Chapter 18

  Search Britannia
Britannia Home
Travel Home
Wales Home
Scotland Home

History of Wales
Welsh Language
Wales Forum
Seven Wonders
Cultural Traditions
Facts About Wales
Welsh Royal Families
Welsh: The 8th Wonder
Welsh Proverbs

London Guide
Earth Mysteries
Touring Online

UK Vacations
UK & London Hotels
Travel Directories
Resource Centre
Reservations Centre
Packing Guide
Currency Converter
ATM Locator
UK Weather
UK Phonebook

Pitkin Guides
Britain & England

Airport Transfers
Car Rental

The Struggle and the Dream Continue

One who was particularly offended by the government report on the status of Welsh education was Sir Hugh Owen, a pioneer in education in Wales. His open letter to the Welsh people in 1843 urged the acceptance of the schools of the British and Foreign Schools Society, and his untiring efforts to secure a university for Wales eventually led to a commission to promote the idea in 1854. As his pleas to the government for financial help went unheeded, the university itself was established mainly through voluntary contributions.

It was public subscription that brought to fruition the ancient dream of Owain Glyndwr, revived by such as R. J. Derfel, and promoted by Sir Hugh Owen. In 1872 Aberystwyth University accepted its first students in an impressive, but vacant hotel on the seafront. It was to attract many that would come to have profound influence on the culture and consciousness of the Welsh nation. In so many areas it provided the foundations for the national revival of the late 1890's.

In the meantime, it was the Chapel that helped continue the tradition of a literate working class eager for reading material and highly supportive of the nation's poets, especially those who competed at the eisteddfodau. The first truly national Eisteddfod was held at Aberdare in 1861. Its success led to the institution becoming an integral and much-loved part of Welsh culture from then on.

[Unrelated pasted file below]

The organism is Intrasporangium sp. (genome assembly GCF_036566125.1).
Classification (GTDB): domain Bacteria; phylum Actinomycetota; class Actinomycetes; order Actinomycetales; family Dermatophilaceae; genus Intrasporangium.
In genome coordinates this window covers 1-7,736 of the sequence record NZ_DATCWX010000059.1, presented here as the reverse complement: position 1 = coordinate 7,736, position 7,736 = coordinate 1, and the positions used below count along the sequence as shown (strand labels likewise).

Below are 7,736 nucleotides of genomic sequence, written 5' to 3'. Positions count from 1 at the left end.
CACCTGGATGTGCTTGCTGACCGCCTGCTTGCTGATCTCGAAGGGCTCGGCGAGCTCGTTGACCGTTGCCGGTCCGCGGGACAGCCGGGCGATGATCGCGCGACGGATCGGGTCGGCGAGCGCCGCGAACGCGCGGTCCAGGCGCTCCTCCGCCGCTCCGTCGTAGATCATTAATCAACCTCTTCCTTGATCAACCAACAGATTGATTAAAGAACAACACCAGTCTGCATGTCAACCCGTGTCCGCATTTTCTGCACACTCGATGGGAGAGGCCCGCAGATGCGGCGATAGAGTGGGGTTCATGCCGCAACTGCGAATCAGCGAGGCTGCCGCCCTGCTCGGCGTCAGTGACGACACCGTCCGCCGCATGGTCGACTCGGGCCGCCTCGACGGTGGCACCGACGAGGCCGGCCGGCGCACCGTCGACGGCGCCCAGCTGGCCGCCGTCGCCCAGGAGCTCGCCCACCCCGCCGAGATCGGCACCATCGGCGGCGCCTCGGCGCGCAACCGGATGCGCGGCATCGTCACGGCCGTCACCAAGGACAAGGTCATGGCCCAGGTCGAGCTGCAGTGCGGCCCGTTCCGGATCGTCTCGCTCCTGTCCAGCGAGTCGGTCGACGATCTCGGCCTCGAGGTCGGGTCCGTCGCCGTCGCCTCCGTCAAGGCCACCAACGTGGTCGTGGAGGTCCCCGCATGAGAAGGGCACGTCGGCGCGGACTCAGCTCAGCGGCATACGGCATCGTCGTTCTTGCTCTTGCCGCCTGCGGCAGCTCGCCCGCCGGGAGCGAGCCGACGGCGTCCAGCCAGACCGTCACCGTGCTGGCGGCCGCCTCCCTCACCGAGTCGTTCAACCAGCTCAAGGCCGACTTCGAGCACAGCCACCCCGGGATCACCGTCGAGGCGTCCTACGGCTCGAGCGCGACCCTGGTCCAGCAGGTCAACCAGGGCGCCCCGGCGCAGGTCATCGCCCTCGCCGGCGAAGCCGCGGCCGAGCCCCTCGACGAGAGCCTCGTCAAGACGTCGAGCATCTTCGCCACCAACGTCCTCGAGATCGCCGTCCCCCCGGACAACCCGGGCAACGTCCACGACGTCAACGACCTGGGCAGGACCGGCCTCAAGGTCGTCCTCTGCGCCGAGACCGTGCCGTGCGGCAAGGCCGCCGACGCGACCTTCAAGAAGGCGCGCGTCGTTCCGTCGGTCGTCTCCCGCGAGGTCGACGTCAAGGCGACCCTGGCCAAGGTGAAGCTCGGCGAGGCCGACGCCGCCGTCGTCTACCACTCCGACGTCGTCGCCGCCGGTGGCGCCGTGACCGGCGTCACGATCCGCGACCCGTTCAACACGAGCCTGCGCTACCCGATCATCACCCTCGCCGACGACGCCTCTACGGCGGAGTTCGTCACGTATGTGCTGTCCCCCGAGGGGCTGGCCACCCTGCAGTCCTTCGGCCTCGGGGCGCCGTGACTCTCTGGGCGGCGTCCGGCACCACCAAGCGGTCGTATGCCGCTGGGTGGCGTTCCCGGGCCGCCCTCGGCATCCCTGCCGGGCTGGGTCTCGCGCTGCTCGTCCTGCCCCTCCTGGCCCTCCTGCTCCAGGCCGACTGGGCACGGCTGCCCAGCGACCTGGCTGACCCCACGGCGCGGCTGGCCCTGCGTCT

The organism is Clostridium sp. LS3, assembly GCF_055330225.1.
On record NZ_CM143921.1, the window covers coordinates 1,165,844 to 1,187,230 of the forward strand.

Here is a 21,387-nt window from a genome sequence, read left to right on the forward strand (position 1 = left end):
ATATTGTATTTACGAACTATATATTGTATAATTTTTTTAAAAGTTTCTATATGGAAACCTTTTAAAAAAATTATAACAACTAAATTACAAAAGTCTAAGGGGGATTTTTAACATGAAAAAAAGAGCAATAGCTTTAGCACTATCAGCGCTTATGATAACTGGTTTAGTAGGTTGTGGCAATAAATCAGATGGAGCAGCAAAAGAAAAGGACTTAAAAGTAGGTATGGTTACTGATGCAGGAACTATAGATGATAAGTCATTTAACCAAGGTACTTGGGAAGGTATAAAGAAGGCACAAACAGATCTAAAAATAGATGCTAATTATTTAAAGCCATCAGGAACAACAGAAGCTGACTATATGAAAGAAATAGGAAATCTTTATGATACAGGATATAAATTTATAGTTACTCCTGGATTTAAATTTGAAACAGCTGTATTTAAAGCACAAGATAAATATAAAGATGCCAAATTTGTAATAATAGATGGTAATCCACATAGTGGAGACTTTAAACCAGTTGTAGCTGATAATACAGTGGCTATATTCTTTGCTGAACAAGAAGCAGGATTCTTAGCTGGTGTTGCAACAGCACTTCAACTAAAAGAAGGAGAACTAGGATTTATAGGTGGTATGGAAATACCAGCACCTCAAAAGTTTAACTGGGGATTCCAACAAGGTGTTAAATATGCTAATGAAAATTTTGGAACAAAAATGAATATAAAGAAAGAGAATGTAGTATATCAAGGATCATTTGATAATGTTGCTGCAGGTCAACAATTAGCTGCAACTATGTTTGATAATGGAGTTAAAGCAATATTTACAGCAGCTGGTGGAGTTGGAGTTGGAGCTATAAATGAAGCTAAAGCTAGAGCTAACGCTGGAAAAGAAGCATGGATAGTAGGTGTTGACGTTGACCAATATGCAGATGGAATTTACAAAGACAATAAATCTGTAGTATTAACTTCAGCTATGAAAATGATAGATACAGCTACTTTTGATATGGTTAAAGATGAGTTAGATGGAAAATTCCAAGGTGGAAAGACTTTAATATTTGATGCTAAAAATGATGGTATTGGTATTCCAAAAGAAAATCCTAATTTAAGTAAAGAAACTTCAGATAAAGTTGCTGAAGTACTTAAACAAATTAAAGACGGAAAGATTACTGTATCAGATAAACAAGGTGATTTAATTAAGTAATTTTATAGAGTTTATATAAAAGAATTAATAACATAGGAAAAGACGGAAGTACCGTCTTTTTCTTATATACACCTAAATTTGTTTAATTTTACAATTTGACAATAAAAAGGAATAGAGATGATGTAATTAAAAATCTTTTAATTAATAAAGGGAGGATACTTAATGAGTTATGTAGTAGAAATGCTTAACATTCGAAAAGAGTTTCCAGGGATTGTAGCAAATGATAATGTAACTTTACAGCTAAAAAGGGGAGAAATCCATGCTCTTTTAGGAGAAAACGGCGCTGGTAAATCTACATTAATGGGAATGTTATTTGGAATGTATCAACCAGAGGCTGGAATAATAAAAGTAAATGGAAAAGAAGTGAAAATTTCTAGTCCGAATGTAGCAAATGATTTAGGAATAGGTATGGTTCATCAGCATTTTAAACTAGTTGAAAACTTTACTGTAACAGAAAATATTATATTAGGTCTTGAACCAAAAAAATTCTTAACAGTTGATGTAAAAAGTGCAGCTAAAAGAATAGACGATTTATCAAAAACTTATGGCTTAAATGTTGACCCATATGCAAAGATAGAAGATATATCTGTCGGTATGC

Two of Wales' top poets who competed at the Eisteddfodau were Evan Evans and William Thomas, both of whom wrote as members of the Church of England. They both wrote in Welsh, an accomplishment that not too many of their fellow clergy were capable of. In 1841, William Jones who deplored the situation wrote: "It is devoutly wished that the [Anglican] clergy of Wales were more vernacularly acquainted with the language in which they officiate. Jones also commented that the paradox facing the Welsh language which "had never been more encouraged than during the last twenty-five years, and never, in the same compass of time, has the English spread itself so much over the principality."

The situation was such that there were other notable poets of the 19th century whose work should be much better known. But their use of Welsh exclusively has led so many English critics, besotted as they are with Wordworth and Tennyson, Arnold and Shelley, et al ad nauseum, to conclude that Welsh literature of the 19th century contains nothing worthwhile.

It is a pity that these critics, because of their complete lack of knowledge of the Welsh language, are unable to appreciate such poets as William Thomas and Evan Evans, but especially John Ceiriog Hughes (1832-87). His publication of five volumes of poetry in the 1860's brought him enormous fame in Wales, if not elsewhere.

Chapter 18 Continued
The place to meet new friends and interesting people, ask questions, get and give answers and share experiences relating to Wales and Welsh culture. Click.

Copyright ©2001, LLC   Questions? Comments!   Design & Development Unica Multimedia